Preventing Torture and the Responsibility to Protect

New and graphic video released by Syrian dissidents shows massive torture regime allegedly orchestrated by Syria’s President, Bashar al-Assad. The Coalition for a Democratic Syria, a group of Syrian Americans campaigning for a more interventionist US policy to address what they describe as a genocide being perpetrated by the Syrian regime, says the video highlights the need for a more aggressive international response.

The United Nations Convention against Torture, ratified by 158 countries including the United States and Syria, defines torture as “any act by which severe pain or suffering, whether physical or mental, is intentionally inflicted on a person for such purposes as obtaining from him, or a third person, information or a confession, punishing him for an act he or a third person has committed or is suspected of having committed, or intimating or coercing him or a third person, for for any reason based on discrimination of any kind, when such pain or suffering is inflicted by or at the instigation or with the consent or acquiescence of a public official or pother person acting in an official capacity.” States are expected to take measures to prevent torture in territories under their jurisdiction, including investigating accusations of torture. More broadly, the Responsibility to Protect (R2P), a still-contested principle in international human rights law, would suggest that the United States and other parties have a responsibility for intervening to prevent gross human rights violations around the world.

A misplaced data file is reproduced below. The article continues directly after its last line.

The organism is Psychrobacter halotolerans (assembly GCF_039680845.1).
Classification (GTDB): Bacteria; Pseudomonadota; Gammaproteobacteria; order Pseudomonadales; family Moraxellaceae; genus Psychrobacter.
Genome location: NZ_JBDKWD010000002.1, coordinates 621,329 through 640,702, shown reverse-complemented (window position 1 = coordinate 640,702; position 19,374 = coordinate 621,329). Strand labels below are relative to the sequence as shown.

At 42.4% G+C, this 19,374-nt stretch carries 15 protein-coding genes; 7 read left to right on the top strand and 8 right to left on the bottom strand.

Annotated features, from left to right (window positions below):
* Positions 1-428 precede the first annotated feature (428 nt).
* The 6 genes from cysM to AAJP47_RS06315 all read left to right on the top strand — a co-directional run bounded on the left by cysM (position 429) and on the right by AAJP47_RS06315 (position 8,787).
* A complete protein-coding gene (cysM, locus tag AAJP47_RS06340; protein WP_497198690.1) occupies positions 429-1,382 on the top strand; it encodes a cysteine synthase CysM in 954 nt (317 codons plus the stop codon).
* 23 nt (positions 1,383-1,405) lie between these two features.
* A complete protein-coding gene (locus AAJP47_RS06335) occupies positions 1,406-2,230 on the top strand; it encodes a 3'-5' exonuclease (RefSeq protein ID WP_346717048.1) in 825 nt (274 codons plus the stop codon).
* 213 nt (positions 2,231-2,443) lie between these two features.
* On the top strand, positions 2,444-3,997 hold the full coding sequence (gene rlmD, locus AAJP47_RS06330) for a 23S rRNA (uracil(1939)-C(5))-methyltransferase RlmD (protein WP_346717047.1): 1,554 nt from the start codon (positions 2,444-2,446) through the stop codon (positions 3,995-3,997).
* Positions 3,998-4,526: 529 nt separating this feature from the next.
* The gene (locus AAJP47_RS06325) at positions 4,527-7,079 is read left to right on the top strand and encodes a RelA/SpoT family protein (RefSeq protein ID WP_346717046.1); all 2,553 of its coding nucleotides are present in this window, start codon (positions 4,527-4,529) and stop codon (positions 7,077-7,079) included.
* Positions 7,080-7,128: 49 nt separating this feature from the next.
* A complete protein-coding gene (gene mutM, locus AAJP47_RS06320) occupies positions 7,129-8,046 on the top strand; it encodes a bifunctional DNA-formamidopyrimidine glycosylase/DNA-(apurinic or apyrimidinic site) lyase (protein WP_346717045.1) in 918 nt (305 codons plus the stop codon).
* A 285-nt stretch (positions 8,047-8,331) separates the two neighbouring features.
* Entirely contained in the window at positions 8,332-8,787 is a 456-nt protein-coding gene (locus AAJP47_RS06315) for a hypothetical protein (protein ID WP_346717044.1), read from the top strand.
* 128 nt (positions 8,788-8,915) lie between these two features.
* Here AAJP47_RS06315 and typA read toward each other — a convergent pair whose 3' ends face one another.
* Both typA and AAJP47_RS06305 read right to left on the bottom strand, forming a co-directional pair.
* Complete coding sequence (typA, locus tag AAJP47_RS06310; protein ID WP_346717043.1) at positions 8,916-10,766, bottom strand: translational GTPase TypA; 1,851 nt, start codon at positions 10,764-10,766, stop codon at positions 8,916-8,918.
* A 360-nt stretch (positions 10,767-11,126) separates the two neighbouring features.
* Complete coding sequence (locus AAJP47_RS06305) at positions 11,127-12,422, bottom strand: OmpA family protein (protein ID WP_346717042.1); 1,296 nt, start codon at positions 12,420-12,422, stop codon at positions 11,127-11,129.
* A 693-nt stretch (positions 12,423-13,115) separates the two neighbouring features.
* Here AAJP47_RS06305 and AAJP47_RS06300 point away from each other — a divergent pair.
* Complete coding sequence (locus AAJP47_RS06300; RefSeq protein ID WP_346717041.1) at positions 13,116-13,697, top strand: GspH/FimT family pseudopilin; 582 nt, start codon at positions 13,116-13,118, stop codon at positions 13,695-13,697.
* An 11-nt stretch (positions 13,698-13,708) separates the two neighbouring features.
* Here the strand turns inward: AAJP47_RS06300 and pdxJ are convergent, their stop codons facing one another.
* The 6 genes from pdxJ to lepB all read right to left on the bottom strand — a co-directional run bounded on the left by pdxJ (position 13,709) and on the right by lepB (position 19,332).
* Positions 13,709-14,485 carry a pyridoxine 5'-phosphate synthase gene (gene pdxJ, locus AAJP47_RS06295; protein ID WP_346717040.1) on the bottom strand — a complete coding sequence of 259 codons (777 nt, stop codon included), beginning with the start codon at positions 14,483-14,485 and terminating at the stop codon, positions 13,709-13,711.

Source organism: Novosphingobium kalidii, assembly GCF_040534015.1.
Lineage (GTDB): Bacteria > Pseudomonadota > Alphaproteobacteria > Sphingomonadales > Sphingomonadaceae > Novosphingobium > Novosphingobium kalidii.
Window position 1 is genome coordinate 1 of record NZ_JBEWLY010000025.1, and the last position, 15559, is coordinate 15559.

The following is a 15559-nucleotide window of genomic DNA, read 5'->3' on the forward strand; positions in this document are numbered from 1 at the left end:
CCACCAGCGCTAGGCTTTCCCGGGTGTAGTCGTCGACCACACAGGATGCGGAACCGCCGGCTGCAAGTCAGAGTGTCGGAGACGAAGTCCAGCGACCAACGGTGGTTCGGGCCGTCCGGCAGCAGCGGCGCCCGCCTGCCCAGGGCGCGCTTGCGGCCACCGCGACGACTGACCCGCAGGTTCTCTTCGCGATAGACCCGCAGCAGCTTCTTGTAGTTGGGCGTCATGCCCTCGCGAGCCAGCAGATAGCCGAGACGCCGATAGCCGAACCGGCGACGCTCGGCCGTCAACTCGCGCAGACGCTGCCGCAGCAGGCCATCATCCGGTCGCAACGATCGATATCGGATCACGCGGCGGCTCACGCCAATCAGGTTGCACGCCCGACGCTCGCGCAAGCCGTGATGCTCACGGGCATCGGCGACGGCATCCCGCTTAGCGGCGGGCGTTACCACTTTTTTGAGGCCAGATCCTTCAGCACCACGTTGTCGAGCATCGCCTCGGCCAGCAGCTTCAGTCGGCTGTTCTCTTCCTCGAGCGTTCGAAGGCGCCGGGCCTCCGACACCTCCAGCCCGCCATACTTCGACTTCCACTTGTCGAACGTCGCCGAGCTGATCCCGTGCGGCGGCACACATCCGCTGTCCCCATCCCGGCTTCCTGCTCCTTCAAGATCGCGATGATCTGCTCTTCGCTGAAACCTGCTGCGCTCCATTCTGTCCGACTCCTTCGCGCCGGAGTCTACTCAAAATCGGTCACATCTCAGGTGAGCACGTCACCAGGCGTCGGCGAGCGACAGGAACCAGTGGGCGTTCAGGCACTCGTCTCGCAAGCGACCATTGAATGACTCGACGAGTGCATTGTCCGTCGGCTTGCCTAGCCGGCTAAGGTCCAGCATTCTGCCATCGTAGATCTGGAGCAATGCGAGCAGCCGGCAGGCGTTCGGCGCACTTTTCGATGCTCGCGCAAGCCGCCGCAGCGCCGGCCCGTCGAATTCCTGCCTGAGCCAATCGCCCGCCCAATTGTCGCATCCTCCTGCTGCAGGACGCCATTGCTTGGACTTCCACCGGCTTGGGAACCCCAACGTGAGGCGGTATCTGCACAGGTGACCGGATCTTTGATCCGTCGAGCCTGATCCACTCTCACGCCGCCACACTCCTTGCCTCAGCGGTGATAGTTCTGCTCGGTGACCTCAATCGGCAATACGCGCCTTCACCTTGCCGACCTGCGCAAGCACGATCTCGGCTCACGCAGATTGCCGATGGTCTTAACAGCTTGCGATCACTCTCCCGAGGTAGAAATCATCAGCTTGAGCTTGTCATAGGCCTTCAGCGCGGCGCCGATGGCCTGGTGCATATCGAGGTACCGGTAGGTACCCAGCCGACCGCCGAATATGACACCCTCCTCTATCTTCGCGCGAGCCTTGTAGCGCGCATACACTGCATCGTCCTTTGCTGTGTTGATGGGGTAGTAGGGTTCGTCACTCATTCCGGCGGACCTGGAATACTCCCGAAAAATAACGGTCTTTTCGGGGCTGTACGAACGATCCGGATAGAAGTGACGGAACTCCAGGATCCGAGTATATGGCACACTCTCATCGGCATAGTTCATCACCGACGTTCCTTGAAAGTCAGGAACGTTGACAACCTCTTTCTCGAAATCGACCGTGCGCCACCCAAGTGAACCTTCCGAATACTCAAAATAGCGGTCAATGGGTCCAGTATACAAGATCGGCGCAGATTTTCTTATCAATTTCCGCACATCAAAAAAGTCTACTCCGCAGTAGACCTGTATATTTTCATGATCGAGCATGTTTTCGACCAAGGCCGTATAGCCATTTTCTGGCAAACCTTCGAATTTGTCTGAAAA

What do you think? What responsibility does the international community have to prevent acts of torture in Syria and elsewhere? What limits, if any, exist on that responsibility? Would you support intervention in Syria to protect human rights and prevent torture? Why?

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